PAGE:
Supremacy of color, appearances, and religion

Writer: Nisar Ahmed Category: প্রবন্ধ (Essay) Edition: Dhaboman - Eid 2019


I am not a conformist when it comes to the definition of race by the skin color. I refuse to identify any human group by the conventional skin colors – white, black, red, yellow, and brown. At a broad brush, people from European origin are considered white, people from African origin are considered black, people of China, Japan, and rest of the East and central Asia are called yellow, native people of North and South America are classified as red, and generally all others including people from South Asia and the Middle East are considered brown. Even if one accepted the classification of Homo sapiens by skin color – which is utterly unacceptable, if you ask me – it would be various shades of brown, but not black, white, red, or yellow. Milk is white, Raven is black, egg yolk is yellow, and blood is red. No human skin looks like milk, raven, blood, or egg yolk.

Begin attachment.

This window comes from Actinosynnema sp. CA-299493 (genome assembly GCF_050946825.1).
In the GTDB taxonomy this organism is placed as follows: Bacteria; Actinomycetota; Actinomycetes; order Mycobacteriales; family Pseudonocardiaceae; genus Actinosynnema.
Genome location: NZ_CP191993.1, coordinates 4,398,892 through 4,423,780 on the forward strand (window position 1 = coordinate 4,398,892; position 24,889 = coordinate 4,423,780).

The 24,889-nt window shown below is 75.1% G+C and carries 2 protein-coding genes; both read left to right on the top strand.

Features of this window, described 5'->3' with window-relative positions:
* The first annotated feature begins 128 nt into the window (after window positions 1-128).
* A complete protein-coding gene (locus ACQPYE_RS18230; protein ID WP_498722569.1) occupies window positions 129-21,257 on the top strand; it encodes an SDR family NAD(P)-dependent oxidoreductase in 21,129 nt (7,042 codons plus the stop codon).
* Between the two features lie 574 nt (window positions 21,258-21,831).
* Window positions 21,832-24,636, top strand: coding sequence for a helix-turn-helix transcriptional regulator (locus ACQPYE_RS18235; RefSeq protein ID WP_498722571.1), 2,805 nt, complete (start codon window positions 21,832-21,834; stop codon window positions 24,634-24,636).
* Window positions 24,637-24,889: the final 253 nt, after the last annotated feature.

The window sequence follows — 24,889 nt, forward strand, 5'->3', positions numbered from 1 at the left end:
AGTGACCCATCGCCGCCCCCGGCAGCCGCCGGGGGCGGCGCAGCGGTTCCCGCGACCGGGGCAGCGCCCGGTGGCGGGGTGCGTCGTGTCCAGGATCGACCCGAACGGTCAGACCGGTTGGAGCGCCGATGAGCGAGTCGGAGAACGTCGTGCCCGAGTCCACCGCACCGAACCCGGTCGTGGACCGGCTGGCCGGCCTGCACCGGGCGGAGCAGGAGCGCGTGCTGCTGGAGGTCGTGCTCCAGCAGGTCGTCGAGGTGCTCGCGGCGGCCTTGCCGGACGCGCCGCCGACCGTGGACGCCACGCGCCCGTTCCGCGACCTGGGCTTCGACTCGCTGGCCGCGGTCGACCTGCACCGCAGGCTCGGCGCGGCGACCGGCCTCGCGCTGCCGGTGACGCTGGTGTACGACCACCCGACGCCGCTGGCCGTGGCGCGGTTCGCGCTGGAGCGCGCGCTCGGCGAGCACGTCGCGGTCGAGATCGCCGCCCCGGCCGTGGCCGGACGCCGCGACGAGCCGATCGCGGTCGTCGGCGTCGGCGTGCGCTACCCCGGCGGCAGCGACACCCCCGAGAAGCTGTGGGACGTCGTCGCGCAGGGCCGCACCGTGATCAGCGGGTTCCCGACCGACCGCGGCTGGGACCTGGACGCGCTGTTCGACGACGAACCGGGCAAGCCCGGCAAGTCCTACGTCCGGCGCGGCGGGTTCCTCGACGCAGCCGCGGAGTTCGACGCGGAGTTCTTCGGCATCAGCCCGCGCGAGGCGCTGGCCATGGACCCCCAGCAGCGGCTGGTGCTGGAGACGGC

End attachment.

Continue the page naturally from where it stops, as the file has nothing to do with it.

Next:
There are many East and Central Asian, Middle Eastern, South American, and even Indian subcontinent people who have light skin color, same as Europeans. But, they are not considered whites; they are – to the western world – red, yellow, or brown. Division of the human race into so called colored “races” has no scientific basis. The color terminology to describe human groups can be traced back to rabbinical literature of medieval times where Noah blessed his sons, Shem, Ham, and Japheth, as black but comely (brown), black as Raven, and White, respectively, and gave each of them different parts of Noah’s world of that time. Even though Francois Bernier, a French physician and traveler who was a personal physician of Mughal prince Dara Shikoh and of Emperor Aurangzeb’s court, rejected the grouping of human kind by skin color in his 1684 article “A new division of the Earth”, he introduced a different way of creating racial prejudice, by physiological differences. Scientifically, all of human is one race, and the colored or physiological “races” are not grounded in genetics, as argued in the National Geographic article, Human diversity comes from migration, mutation of genes, and evolution by natural selection. Unfortunately, the natural diversity of human species has been used to establish supremacy of one group over others. 19th century doctor and scientist, Samuel Morton – through his study of the size of human cranium of different skulls collected from all over the world – concluded that the Caucasians are the smartest, followed by the Mongolians, then came the Southeast Asians, followed by the Native Americans, and the blacks were at the bottom of the human intelligentsia. Morton’s conclusion was praised by the supporters of slavery in the American South and was used to point out that slavery is the rightful place for the inferior black people.